Teamwork makes the dream work.
At least, that could be the new Salesforce mantra for a suite of cross-cloud integrations and partnerships launched this week as Salesforce tries to separate itself from other leading marketing cloud companies.
With so much competition and jargon in the cloud marketing technology space, it can be hard to differentiate, said Jon Suarez-Davis, the Salesforce Marketing Cloud strategy chief.
But what separates Salesforce, he said, is its stronger integration technology – boosted by the $6.5 billion acquisition of middleware technology company MuleSoft in March – and stronger partnerships it can offer, in part, because Salesforce doesn’t supply paid media tech.
Take Salesforce Marketing Cloud’s API integration with Google Analytics (GA) 360, which officially launched Wednesday and marks the first time GA campaign reporting has been piped directly to another dashboard and that audience lists created in GA could be exported to another platform for marketing.
While other marketing clouds develop their own attribution and media measurement products, “we see our value in being able to integrate with other attribution providers and make them better,” Suarez-Davis said.
The GA partnership is also only possible because Salesforce doesn’t venture directly into advertising. The Google audience lists exported from the platform, for instance, can be used for email or mobile messaging but not for paid media.
Other cloud leaders have signaled their interest in paid media, like Adobe taking over the TubeMogul DSP and Oracle’s acquisition with Grapeshot and Moat, while Salesforce has bet big on integration technology like MuleSoft, Suarez-Davis said.
Salesforce is also collaborating more within its own cloud platforms. At the Salesforce Connections conference in Chicago on Thursday, the company launched Commerce Journeys, a joint product of the Marketing and Commerce clouds, and an integration between the Commerce Cloud and Service Cloud.
Suarez-Davis said connecting the cloud offerings helps Salesforce secure market share and meet new market demands.
For Ticketmaster, a customer of Salesforce’s marketing, sales and service clouds, it’s critical to be able to step seamlessly between the three suites as mobile engagement collapses the walls between those parts of the organization, said Kat Frederick, executive VP of growth and insights.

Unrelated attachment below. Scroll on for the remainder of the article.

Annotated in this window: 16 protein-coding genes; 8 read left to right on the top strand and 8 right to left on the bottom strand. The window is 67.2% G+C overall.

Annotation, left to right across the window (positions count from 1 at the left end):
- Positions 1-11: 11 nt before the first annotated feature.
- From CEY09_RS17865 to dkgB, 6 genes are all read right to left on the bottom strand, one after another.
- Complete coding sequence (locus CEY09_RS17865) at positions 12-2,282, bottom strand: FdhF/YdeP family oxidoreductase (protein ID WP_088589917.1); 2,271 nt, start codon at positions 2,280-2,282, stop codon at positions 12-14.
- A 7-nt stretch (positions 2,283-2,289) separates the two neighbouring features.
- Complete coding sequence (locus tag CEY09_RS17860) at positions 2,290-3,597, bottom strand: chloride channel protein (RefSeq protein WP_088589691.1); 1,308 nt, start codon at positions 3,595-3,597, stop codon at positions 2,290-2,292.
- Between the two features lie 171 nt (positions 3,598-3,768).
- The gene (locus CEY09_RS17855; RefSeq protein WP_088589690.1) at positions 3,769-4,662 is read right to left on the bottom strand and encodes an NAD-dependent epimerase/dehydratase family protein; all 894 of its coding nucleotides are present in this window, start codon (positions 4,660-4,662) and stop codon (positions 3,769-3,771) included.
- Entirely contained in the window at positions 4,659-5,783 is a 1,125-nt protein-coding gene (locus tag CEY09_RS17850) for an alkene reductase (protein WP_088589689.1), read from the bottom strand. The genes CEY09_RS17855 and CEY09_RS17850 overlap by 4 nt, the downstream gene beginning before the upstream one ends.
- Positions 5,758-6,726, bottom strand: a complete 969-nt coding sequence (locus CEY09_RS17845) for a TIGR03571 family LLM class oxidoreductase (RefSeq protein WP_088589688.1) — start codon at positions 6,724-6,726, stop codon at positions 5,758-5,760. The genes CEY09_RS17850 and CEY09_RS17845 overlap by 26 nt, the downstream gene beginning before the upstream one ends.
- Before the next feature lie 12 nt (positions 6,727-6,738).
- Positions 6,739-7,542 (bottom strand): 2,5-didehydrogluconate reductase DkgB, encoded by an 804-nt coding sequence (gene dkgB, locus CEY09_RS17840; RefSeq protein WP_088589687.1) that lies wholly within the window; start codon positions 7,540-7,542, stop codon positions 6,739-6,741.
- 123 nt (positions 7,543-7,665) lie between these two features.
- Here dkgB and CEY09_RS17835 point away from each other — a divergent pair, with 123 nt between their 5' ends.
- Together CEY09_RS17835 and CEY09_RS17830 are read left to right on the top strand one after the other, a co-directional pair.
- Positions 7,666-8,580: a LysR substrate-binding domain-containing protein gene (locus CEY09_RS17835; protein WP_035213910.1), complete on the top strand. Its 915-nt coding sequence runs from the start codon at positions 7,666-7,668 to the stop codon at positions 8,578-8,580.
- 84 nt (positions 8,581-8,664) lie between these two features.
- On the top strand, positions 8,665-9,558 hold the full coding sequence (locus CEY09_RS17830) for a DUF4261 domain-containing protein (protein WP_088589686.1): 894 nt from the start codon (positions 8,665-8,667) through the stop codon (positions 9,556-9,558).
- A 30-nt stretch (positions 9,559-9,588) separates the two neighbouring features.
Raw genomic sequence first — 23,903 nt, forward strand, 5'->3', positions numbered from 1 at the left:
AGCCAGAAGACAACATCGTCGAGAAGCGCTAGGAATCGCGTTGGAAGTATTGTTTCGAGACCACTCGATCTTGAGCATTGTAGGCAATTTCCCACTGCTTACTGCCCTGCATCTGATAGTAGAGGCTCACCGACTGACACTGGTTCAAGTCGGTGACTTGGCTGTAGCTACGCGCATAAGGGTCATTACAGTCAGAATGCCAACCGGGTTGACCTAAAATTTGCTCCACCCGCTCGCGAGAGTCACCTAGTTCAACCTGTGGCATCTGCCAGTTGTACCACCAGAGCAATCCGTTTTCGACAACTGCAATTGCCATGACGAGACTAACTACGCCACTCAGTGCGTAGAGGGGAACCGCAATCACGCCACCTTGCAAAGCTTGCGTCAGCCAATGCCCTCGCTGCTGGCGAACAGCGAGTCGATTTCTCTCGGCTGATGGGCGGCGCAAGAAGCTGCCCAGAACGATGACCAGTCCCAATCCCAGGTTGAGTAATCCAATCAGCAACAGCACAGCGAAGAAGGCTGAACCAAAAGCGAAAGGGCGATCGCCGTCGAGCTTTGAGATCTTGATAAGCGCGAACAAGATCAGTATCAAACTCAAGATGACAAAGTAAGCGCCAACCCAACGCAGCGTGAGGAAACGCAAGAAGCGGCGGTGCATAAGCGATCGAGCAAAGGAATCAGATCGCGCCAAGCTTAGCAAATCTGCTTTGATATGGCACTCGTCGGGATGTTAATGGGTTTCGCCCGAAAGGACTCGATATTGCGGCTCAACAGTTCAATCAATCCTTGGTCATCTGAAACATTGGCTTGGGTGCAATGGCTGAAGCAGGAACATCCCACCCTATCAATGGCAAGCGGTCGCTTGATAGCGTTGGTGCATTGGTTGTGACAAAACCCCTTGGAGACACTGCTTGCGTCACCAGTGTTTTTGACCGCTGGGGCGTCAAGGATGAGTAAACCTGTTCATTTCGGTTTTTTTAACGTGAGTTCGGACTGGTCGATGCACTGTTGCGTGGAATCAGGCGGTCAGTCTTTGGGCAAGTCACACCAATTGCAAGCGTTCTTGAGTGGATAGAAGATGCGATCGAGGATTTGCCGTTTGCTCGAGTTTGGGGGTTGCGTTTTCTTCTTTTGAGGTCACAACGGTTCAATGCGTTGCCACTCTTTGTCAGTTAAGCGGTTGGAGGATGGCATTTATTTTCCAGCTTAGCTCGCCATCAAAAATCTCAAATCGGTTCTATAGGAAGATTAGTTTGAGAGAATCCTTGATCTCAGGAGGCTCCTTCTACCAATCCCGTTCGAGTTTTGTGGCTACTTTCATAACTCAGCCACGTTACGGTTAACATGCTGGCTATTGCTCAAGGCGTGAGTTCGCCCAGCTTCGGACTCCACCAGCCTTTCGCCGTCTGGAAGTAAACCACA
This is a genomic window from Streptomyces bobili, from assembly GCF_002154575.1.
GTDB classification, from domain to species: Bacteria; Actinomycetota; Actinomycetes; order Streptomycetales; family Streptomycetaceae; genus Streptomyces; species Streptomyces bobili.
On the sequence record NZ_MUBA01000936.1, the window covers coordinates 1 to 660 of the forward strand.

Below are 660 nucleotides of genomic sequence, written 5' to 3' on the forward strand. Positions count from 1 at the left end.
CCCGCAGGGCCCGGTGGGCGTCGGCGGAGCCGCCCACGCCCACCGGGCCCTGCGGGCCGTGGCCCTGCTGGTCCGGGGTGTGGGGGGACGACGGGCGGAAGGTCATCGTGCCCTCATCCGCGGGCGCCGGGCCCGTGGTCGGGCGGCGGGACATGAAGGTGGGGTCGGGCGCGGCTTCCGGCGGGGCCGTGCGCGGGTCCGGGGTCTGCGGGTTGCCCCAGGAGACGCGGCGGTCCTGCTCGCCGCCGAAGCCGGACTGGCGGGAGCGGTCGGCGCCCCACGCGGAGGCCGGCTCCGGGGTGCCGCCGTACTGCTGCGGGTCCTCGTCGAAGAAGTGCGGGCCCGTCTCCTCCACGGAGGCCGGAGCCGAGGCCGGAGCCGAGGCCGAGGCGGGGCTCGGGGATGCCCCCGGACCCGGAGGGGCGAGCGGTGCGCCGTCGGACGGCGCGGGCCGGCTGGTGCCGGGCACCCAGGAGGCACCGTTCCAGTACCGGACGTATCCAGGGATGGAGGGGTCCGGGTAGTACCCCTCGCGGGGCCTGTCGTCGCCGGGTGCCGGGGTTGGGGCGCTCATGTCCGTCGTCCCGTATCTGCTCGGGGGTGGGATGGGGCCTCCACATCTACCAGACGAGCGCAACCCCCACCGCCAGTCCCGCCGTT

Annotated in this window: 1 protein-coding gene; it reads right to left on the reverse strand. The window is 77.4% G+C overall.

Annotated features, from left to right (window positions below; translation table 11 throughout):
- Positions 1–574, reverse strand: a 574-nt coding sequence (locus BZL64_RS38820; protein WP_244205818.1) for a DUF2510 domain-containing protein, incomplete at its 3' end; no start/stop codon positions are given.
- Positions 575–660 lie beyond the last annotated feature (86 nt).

Knowing the right way to engage someone who is considering tickets or that same person checking Ticketmaster at the venue after they already purchased a ticket is critical for how the company would respond – and whether the response would be “owned” by marketing, customer service or sales.
Previously, mobile was used to batch and blast messages based on recent actions (buy a ticket, get an email; go to a show, get a message), Frederick said. Now mobile is about stringing together the customer journey to identify the right time and tone to engage someone without being tied directly to transactions, she said.
Hickory Farms, the food and gift company, implemented the Salesforce Marketing Cloud last year after being a longtime customer of the Commerce Cloud, and the combination has helped reshape its email strategy from essentially being for receipt confirmation and marketing blasts during the holidays to “a true decision-tree model to understand customer decisions,” said CMO Judy Ransford.
As Hickory Farms builds out categories like meat and sweets, the commerce and marketing cloud mix helps bridge site and sales data into in a longer view of individual customer journeys, she said. So, for example, people who bought a steak gift for Father’s Day or candy on Valentine’s Day may call for different holiday messaging in December.
Working with two Salesforce cloud groups has also allowed Hickory Farms to trim its vendor roster from point solutions to a single, more consultative partner. “We want the vendor model to be more part of the team, rather than an outsourced ‘throw it over the fence and get it back’ kind of partner,” Ransford said.
This post was syndicated from Ad Exchanger.